Alisdair Macindoe and Marnie Palomares in the Chunky Move's performance… (Jeff Busby, Jeff Busby )
Gideon Obarzanek can trace much of his artistic drive to a creative restlessness that stems, he says, "from an interest beyond pure dance."
"How can dance coordinate with other forms?" he asks. "This has been a creative engine for me, in that I've been able to make unique works. But it's also a frustration. Because a part of me always wants to go off and do other things and then I keep getting pulled back into a dance context."
Since founding the Australian dance company Chunky Move in 1995, Obarzanek has consistently pushed the boundaries of how contemporary dance can be viewed and understood through mining his omnivorous interests in theater, film, visual art, science and technology. In the process, he transformed Chunky Move into one of Australia's leading dance companies with an international following and a strikingly diverse and edgy oeuvre that includes site-specific works, highly theatrical narrative-driven dance and more abstract, imagistic productions where he filters his choreography through various technological prisms. His 2006 "Glow" and 2008 "Mortal Engine," for example, made use of interactive motion-tracking software that generated hallucinatory video graphics from the dancers' movements.
"Working with Gideon is never boring," says Stephanie Lake, who has danced in Chunky Move productions for the last decade. "His approach from one piece to the next is always so different and he's always bringing in a different set of collaborators. You never know what you're going to get with him, except that he always comes up with these big ideas that are visually compelling from the outset."
Currently in the process of transferring the reins of his company to Dutch choreographer Anouk van Dijk, who will take over as artistic director by this summer, Obarzanek has spent the last couple of years engaged in several last-hurrah projects. This includes "Connected," which will receive its Los Angeles premiere Saturday at the Luckman Fine Arts Complex. In the piece, five dancers will forge a highly physical, symbiotic relationship with a large kinetic sculpture by Bay Area artist Reuben Margolin. Consisting of a suspended matrix composed of paper, a loom-like contraption from which dancers can attach themselves with strings and multiple pulleys and magnets, the sculpture was designed "to be incredibly responsive to movement," Obarzanek says. "The sculpture became like an instrument that the dancers could play."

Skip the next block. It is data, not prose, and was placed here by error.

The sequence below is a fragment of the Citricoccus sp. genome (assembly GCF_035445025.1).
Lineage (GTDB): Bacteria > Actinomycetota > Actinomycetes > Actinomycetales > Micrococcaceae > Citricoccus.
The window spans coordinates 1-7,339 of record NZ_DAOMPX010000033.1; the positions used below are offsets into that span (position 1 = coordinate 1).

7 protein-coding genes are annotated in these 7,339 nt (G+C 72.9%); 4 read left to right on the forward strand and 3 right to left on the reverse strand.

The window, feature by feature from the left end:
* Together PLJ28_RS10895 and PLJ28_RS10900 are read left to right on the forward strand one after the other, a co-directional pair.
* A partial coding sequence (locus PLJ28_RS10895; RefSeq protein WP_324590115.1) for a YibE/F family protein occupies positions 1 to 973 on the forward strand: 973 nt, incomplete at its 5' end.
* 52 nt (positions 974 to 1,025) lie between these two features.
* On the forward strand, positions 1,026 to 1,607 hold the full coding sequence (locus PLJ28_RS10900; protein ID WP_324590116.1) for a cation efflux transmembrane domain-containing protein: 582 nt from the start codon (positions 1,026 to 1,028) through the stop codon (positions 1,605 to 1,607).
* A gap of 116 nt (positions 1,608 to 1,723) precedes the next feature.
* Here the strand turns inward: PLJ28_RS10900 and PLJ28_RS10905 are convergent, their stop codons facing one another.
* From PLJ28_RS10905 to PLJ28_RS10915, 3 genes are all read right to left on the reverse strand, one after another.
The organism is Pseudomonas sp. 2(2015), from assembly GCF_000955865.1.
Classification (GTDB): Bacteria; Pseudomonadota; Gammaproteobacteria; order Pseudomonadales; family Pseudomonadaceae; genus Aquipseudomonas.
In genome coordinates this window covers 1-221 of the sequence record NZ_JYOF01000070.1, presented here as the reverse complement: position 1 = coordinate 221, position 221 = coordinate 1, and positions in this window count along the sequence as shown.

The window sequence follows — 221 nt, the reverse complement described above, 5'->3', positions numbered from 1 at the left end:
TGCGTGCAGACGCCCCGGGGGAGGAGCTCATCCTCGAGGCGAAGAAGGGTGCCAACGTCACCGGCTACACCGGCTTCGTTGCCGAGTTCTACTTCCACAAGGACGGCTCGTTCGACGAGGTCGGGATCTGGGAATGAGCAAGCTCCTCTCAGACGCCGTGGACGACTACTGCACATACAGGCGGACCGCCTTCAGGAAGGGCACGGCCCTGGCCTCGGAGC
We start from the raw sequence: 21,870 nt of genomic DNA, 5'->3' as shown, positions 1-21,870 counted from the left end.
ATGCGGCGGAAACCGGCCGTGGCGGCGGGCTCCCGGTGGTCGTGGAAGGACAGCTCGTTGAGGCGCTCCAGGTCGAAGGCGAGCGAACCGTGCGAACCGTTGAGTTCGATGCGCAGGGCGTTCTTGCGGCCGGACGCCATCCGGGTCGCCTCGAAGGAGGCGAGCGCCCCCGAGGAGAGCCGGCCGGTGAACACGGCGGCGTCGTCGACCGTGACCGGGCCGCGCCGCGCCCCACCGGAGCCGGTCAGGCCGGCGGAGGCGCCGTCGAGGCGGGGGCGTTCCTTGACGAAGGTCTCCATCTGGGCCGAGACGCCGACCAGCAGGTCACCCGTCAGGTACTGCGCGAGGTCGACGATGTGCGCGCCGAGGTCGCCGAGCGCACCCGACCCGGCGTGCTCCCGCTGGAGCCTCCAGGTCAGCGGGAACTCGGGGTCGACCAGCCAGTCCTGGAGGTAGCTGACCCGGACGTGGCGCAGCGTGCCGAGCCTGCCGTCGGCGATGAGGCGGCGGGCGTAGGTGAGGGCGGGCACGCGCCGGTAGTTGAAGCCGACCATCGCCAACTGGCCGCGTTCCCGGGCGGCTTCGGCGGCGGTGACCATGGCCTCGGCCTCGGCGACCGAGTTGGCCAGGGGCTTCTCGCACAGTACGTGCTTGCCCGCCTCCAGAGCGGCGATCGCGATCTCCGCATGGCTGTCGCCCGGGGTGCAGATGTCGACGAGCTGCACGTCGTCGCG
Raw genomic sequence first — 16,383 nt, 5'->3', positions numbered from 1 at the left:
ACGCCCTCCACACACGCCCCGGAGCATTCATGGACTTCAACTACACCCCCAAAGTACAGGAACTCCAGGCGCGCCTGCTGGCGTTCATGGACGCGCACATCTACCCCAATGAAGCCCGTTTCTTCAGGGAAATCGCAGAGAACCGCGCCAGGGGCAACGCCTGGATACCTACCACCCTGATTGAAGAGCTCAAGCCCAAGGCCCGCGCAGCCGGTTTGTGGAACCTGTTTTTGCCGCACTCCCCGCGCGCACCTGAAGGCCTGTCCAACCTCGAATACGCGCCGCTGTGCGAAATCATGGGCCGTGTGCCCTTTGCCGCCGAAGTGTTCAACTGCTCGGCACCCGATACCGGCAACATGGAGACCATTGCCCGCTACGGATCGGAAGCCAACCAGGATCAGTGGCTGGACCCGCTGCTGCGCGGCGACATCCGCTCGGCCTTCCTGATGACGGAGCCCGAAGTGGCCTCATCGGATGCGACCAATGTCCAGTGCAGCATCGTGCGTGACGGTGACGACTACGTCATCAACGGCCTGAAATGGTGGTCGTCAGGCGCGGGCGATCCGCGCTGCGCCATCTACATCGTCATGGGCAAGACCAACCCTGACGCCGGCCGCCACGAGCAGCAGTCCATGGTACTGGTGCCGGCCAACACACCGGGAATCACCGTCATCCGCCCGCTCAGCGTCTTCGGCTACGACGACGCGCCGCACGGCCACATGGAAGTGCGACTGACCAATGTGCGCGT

Speaking by phone from his company's Melbourne-based office, the cordial and articulate 45-year-old choreographer describes encountering Margolin as a kindred spirit at the 2009 PopTech conference, an annual networking event in Maine targeted toward innovative thinkers from a variety of disciplines. Both men had watched each other's presentations, hit it off later at a bar, discovered a shared love of mathematics and talked of possibly collaborating.
"What impressed me about Reuben was that his sculptures seemed to transcend their concrete form," Obarzanek says. "Once they were set in motion, there was this sense of flow, and this kind of transformation really reminded me of how dancers can transcend their individual personalities and become just these figures in space."
Obarzanek wound up visiting Margolin at his studio in Emeryville, Calif. "And right away, I got out some string and we started playing around," recalls Margolin, who said he felt "excited by the opportunity to break away from the mechanics of my work and have the input of the human body."
"Plus, I found Gideon's work to be both visually stunning and rich with meaning," he added.
Wanting more than just "a virtuosic spectacle of what these dancers can do" with Margolin's sculpture, Obarzanek created a narrative where the dancers bring the sculpture to life by partially constructing it onstage. "We had to figure out a system for the dancers to do this quickly, and at first this was a nightmare," he recalls. "We also had to figure out where to attach the strings of the sculpture to the parts of the body that could move the sculpture in the most dynamic of ways."
Obarzanek seems to have thrived on challenge from an early age. Born in Australia, he lived on a kibbutz in Israel until age 8. Returning to Melbourne with English as a second language, he says, "was a sink or swim situation."
"There were no remedial English classes and I was just thrown into school," he adds. "Fortunately, I chose to swim, but my confidence in English took a long time and I found myself excelling in math and visual art."